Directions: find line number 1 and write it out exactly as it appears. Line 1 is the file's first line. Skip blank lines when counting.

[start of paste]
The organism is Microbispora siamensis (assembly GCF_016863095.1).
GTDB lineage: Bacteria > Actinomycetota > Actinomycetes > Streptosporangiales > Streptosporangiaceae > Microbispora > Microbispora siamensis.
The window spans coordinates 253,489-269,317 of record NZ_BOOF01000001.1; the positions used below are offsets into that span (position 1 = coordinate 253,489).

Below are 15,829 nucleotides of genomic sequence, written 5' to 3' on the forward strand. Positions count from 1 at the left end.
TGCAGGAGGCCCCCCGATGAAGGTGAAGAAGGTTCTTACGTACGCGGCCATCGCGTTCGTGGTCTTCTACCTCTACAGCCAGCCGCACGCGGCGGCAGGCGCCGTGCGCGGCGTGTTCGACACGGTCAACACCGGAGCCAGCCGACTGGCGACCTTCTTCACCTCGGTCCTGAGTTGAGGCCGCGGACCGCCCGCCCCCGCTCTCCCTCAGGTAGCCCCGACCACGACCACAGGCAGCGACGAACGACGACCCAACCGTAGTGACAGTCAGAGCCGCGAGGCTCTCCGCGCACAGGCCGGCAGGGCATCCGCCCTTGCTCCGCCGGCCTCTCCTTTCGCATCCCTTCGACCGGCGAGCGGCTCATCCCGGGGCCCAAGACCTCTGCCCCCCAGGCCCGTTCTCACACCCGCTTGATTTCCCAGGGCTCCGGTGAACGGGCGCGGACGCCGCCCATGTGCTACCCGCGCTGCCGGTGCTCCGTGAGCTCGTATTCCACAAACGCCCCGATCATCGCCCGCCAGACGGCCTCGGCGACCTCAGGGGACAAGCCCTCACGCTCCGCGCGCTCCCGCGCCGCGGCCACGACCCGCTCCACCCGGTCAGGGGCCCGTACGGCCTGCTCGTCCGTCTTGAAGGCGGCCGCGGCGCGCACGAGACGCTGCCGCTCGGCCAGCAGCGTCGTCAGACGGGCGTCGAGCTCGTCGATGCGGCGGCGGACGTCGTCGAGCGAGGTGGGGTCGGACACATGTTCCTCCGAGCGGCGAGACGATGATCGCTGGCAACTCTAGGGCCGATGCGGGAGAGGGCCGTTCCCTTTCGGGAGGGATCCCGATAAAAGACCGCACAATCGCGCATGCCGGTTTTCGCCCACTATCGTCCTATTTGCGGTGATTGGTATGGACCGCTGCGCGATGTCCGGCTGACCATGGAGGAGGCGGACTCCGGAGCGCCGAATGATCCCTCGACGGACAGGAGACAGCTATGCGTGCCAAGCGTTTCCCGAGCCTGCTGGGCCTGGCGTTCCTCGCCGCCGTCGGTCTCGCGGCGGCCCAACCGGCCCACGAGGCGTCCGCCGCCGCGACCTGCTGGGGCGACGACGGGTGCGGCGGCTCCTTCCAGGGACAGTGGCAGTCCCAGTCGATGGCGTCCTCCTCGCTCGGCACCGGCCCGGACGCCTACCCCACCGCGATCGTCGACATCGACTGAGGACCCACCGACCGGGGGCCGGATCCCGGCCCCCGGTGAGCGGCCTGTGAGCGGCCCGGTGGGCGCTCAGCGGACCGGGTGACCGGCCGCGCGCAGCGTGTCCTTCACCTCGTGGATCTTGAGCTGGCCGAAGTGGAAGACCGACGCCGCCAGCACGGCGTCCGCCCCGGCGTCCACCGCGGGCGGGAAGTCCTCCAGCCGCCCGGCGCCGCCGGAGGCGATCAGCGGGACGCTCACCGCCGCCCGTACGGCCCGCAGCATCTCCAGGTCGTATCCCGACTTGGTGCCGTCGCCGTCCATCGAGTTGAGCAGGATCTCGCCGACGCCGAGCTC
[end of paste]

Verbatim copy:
The organism is Microbispora siamensis (assembly GCF_016863095.1).